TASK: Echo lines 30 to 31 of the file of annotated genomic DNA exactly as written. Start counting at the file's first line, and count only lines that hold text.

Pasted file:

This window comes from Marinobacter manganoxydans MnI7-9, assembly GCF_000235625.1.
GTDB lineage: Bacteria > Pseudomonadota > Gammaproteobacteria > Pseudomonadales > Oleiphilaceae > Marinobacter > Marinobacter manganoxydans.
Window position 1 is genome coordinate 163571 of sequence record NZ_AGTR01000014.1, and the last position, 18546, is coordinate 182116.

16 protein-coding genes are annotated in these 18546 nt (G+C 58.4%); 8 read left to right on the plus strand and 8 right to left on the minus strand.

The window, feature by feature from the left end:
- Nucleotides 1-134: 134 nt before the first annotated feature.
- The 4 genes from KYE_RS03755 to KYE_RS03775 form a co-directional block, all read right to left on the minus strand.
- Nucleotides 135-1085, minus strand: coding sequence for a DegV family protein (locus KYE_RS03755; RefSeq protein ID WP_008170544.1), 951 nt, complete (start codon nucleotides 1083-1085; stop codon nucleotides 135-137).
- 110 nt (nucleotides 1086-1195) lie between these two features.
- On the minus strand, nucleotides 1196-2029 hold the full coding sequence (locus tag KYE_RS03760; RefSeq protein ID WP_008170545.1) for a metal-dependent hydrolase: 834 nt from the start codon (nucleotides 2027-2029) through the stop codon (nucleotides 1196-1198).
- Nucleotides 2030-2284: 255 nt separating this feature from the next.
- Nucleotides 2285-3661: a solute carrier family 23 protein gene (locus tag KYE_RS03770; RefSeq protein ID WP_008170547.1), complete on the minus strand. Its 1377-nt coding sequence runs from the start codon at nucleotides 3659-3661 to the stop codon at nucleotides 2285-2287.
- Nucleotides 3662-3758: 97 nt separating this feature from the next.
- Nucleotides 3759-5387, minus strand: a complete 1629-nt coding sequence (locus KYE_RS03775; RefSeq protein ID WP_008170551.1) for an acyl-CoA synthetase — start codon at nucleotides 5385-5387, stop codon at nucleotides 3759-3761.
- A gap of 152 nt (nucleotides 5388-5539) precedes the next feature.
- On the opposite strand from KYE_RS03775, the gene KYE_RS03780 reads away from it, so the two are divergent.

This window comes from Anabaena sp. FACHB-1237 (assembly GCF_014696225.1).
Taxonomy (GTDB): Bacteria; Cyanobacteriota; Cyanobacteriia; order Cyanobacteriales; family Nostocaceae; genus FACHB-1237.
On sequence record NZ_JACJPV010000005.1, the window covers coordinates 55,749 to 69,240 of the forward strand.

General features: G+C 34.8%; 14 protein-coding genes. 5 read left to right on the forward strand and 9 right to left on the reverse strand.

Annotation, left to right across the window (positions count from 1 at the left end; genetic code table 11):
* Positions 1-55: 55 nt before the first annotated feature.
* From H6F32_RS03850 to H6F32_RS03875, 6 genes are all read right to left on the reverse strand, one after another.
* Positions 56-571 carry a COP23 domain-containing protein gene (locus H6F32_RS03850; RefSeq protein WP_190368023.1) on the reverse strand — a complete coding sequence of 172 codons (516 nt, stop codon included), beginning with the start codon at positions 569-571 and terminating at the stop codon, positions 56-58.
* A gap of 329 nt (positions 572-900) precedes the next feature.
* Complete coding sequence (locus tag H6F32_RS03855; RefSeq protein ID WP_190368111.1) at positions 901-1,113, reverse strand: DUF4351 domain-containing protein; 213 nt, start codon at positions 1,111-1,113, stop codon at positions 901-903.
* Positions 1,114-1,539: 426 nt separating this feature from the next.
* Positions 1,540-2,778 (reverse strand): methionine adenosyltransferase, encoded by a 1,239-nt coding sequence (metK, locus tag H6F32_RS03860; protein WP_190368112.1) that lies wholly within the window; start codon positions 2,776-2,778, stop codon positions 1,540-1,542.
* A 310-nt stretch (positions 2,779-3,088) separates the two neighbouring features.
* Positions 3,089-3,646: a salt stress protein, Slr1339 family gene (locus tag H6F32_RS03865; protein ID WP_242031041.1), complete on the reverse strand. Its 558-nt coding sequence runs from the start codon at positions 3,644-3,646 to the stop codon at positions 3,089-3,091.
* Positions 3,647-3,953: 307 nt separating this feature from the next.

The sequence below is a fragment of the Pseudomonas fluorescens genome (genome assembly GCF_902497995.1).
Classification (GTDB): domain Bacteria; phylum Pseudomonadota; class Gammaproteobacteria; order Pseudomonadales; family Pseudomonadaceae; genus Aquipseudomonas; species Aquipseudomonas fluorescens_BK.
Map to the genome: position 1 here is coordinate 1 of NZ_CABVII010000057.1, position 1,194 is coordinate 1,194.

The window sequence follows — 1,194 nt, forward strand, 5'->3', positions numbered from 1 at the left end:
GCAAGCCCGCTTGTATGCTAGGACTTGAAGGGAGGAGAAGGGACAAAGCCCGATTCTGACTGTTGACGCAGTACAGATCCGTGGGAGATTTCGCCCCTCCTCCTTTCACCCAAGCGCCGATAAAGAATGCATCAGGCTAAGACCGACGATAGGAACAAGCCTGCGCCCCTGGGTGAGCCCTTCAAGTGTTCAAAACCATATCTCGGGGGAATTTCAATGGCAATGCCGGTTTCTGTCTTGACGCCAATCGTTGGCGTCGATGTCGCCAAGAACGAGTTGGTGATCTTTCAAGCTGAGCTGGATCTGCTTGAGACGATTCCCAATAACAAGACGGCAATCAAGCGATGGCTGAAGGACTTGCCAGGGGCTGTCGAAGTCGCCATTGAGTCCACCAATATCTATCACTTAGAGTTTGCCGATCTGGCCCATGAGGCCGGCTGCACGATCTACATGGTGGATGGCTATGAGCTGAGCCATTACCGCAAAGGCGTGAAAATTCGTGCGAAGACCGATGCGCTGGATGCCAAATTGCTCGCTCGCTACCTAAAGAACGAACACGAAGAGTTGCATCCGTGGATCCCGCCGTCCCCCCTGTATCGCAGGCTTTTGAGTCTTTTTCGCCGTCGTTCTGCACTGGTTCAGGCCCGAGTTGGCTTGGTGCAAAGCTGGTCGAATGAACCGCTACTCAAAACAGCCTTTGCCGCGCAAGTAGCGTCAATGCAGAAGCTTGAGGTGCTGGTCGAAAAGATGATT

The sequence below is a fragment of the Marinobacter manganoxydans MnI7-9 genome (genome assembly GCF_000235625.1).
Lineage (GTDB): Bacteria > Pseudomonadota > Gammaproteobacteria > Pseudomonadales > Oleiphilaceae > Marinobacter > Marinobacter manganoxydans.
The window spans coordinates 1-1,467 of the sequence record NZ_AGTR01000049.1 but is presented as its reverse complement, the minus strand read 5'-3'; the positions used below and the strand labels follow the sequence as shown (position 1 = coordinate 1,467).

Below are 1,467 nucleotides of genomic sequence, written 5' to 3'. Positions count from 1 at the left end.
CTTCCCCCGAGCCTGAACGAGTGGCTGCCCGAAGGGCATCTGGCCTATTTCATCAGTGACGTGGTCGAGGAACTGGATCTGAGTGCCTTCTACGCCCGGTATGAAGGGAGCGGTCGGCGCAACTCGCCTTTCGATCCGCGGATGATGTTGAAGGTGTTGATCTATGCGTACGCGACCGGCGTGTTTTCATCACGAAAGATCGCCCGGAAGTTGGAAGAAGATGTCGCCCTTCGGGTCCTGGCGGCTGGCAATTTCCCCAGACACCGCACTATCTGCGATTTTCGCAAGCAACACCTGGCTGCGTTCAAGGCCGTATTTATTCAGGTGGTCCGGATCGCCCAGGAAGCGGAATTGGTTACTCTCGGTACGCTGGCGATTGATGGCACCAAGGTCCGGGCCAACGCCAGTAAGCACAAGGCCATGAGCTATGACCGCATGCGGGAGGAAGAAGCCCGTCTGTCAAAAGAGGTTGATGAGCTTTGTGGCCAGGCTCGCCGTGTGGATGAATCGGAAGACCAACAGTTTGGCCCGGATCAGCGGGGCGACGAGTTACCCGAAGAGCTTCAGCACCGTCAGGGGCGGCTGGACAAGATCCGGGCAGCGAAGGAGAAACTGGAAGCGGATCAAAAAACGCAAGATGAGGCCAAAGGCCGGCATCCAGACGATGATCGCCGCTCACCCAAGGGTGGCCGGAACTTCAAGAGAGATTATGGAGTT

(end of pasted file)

* Positions 3,089-3,646: a salt stress protein, Slr1339 family gene (locus tag H6F32_RS03865; protein ID WP_242031041.1), complete on the reverse strand. Its 558-nt coding sequence runs from the start codon at positions 3,644-3,646 to the stop codon at positions 3,089-3,091.
* Positions 3,647-3,953: 307 nt separating this feature from the next.